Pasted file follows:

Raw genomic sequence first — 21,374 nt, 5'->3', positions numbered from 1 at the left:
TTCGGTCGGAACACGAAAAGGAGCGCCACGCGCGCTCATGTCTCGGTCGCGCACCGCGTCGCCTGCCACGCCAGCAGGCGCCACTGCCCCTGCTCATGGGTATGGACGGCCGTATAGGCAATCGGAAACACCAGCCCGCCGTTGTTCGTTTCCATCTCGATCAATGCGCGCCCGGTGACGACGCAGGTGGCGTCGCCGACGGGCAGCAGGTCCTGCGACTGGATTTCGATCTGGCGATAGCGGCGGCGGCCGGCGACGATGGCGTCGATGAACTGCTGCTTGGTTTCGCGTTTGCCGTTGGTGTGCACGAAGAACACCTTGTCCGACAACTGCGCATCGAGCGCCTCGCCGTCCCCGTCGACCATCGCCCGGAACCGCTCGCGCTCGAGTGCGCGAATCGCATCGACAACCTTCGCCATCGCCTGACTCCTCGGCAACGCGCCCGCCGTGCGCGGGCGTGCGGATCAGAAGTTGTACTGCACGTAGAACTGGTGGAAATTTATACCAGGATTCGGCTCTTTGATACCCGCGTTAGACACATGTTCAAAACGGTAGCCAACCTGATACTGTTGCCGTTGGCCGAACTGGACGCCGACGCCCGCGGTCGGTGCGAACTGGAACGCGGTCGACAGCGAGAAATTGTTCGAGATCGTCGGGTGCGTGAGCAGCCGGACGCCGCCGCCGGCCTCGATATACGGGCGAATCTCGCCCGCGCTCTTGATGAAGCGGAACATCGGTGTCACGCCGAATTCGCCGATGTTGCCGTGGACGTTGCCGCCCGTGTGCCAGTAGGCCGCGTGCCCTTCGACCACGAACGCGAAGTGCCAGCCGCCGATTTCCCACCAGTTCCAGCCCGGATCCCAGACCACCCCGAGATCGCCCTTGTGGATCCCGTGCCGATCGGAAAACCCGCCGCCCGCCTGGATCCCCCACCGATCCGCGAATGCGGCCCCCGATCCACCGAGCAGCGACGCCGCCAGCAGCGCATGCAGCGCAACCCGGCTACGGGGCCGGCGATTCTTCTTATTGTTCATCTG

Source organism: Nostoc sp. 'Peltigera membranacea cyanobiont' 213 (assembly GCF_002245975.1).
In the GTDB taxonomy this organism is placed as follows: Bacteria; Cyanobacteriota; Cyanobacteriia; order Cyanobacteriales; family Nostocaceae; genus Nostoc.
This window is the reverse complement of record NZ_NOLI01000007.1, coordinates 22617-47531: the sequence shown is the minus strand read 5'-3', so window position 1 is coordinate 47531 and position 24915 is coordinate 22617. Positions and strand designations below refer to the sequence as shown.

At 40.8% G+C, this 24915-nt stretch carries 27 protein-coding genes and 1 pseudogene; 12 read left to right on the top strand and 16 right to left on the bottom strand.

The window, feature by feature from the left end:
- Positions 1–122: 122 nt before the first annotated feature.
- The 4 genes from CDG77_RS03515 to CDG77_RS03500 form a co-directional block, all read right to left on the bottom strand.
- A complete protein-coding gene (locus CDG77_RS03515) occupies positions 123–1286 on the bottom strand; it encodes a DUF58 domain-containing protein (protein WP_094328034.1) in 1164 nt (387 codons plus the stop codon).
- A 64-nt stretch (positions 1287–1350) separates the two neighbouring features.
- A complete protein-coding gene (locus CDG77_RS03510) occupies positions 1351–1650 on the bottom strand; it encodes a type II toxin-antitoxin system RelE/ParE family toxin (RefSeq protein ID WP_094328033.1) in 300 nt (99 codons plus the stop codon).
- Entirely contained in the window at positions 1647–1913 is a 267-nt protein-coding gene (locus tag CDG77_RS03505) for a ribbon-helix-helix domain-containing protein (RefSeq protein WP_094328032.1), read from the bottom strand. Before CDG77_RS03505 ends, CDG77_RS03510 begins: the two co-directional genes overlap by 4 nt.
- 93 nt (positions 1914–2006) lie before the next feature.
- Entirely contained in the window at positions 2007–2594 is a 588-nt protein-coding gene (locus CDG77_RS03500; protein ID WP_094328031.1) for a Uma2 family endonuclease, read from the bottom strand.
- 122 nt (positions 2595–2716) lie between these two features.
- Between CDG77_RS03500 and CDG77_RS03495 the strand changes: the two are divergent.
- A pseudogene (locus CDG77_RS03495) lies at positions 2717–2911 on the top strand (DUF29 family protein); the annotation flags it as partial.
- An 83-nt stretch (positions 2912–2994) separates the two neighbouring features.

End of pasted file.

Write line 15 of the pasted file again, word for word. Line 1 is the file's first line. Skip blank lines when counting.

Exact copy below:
- Entirely contained in the window at positions 2007–2594 is a 588-nt protein-coding gene (locus CDG77_RS03500; protein ID WP_094328031.1) for a Uma2 family endonuclease, read from the bottom strand.